We've read about cyborgs, computer-enhanced humans, for decades. Misdirection? We should have been thinking about grobycs: human-enhanced computers. Cyborgs in reverse.

Consider these:
All use people as a piece of a collection of software. They're cyborgs in reverse: Grobycs.

The Six-Million-Dollar Man wanted her:

What do you think grobycs will lust after?

Wednesday, September 23, 2009

Variables Without Values

Often, you only want to do something if a variable is unset.

I see code to handle such conditions that looks like this.
if [ "A$foo" = "A" ]
It's either old code or code by old programmers.

The test is how you used to have to ask whether a variable was empty. Here's a newer idiom.

[ "$foo" ] || take-some-action
The test operator, [ ], comes in many flavors. For example
[ -d $X ] asks "Does $X name a directory?"

In its simplest form, though,

[ $X ]
asks "Is $X empty?" The test returns true if $X has something in it, false if it doesn't. The new code does the same thing as the old, but it's shorter and, arguably, easier to read.

But why not this?

[ $foo ] || take-some-action
Ah. Because if foo='1 2 3', then test complains that you've given it too many arguments.

[: 2: unary operator expected
One more trick: what if you're running with "set -u", which complains whenever it stumbles on an unset variable, with complaints like this
line 3: foo: unbound variable

Write the test like this:
["${foo-}" ] || take some action
If $foo is unset, ${foo-} has a null value. "Null" is a value; "unset" really means the variable was never set. So, with "${foo-}" the shell won't complain about an unset variable, but the test will still fail.

This is still shorter than the example we started with, but it's only more readable once you can read the idiom ${foo-} without stumbling.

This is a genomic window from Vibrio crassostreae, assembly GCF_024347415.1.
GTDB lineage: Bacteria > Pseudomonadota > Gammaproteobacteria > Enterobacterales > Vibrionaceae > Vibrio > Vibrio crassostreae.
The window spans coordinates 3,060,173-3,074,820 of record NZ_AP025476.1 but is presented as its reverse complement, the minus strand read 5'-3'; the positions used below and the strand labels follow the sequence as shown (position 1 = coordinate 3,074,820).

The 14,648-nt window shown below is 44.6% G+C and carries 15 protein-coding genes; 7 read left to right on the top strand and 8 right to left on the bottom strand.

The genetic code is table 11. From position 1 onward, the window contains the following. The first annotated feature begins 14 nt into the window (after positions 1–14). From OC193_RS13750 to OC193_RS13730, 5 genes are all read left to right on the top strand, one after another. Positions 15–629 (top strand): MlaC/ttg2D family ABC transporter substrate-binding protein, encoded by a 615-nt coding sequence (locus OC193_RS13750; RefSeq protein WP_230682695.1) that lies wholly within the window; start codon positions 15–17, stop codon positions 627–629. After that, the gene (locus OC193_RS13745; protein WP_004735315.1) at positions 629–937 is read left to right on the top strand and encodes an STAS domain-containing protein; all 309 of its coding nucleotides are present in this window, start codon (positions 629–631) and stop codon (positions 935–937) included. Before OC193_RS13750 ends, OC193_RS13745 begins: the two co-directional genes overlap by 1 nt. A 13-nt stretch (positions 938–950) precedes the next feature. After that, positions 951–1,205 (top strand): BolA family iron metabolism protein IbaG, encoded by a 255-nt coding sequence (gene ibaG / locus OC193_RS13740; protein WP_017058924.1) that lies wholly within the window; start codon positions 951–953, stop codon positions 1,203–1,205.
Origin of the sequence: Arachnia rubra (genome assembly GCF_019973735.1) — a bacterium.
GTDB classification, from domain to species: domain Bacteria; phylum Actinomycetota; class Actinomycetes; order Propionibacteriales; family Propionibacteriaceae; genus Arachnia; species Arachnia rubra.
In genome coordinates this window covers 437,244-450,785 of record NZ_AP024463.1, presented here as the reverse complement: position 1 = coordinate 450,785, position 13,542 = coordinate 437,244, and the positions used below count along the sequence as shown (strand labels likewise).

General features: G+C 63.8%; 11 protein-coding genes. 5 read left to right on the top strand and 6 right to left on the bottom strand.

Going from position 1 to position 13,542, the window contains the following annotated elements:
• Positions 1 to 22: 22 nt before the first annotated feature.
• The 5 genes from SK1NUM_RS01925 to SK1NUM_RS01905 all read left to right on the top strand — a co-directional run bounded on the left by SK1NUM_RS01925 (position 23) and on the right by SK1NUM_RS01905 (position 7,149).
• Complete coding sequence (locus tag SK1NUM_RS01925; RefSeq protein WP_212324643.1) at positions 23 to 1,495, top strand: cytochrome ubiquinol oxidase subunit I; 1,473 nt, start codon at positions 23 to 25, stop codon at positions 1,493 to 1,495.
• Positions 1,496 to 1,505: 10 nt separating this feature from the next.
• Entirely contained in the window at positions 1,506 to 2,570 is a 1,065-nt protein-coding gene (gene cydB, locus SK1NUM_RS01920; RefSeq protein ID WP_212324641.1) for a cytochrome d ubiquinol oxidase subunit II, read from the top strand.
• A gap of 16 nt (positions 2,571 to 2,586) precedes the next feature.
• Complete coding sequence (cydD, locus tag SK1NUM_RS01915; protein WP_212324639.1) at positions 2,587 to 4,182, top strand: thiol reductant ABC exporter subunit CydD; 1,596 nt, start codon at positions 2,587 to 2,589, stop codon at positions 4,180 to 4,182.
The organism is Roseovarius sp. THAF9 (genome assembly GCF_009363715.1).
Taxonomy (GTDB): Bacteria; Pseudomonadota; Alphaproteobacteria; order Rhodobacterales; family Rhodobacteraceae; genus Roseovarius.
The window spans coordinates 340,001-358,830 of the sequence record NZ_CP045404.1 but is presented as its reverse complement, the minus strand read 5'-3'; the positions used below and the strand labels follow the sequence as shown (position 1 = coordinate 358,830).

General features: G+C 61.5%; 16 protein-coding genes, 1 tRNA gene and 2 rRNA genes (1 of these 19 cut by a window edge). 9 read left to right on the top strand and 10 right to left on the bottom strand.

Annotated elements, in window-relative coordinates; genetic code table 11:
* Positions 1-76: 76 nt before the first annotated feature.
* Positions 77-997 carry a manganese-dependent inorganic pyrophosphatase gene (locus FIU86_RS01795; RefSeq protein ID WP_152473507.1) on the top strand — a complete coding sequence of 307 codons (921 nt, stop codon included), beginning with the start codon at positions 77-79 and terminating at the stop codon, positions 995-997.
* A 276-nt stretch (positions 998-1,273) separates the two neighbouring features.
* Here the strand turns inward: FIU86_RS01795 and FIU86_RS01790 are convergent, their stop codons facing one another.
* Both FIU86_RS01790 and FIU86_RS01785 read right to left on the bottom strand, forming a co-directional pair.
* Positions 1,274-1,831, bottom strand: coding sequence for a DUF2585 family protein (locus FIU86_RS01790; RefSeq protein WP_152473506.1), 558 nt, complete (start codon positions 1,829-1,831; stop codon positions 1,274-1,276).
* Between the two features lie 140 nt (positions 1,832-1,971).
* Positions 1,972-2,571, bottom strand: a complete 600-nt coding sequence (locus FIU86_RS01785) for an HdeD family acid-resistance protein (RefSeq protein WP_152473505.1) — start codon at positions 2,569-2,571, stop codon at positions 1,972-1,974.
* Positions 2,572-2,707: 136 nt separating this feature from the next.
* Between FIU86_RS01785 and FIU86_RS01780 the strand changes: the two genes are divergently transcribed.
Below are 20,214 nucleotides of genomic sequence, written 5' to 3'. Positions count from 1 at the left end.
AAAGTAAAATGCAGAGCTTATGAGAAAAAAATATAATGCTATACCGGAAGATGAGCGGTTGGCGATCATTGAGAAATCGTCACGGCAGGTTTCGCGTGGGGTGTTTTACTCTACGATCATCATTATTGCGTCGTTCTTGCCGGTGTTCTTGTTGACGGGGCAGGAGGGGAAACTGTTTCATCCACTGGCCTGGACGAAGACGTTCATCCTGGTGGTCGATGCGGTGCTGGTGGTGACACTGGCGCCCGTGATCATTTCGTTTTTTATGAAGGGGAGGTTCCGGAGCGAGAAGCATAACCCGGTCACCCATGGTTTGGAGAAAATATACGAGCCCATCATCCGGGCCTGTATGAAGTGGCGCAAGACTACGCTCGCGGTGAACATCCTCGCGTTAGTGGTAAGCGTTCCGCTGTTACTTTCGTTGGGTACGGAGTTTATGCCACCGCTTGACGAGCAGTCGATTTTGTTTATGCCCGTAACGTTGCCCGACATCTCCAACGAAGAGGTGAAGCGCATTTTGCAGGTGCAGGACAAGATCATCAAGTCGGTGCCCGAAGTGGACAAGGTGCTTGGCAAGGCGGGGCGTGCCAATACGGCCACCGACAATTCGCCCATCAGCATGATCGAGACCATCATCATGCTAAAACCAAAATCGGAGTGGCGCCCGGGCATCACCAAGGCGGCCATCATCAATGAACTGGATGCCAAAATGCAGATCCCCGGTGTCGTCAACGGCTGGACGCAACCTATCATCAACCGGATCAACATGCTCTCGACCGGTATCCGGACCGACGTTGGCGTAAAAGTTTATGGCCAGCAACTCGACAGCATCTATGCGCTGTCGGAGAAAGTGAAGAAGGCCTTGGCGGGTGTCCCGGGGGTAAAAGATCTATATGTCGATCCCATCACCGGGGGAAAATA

On the other hand, the first example will also choke if $foo is unset, so it would also have to be modified like this:
if [ "A${foo-}" = "A" ]

More Include Guards

I've already written about how to make include guards for "shell libraries" (files full of shell functions or variables to be sourced).

This is the basic form of the statement, which requires tailoring for each library:
if [ ${_gripe_version:-0} -gt 0 ]
return 0
Here's a more generic statement that you can put at the top of a file to achieve the same goal:
[ "${_libs/${BASH_SOURCE[0]}}" = "${_libs=}" ] ||
return 0 && _libs+=" ${BASH_SOURCE[0]}"
A dramatic reading of this off-putting code is left as an exercise to the reader.

It has the added attraction that you can, at any point, find out which libraries you've already sourced with echo $_libs .

It has the added detraction that you'll have to cut-and-paste it. There's no way you'll ever keep it in your head and type it correctly.

As a good test, first try this infinite recursion without include guards. (You'll have to ^C out quickly, or you'll get stuck in a source-a-thon.)
$ echo 'source' >
$ chmod +x
$ ./ # don't wait long to ^C
Next, edit to add an include guard at the top and re-run it. This time, it will return immediately, without help.

Friday, September 18, 2009

Simplifying Loopy Code

The determined Real Programmer can write FORTRAN programs in any language.
I just read through a friend's shell script. He doesn't program in the shell much, but he's a superb C programmer, so his script has loops that look like this:


i=0while [ $i -lt $nfiles ]
while [ $j -lt $nsuffixes ]
process ${file[$i]}${suffix[$j]}
(( j = j + 1 ))
(( i = i + 1 ))
Yep. That'll work. But this will, too.
for filename in {foo,bar,mumble}.{c,h,txt}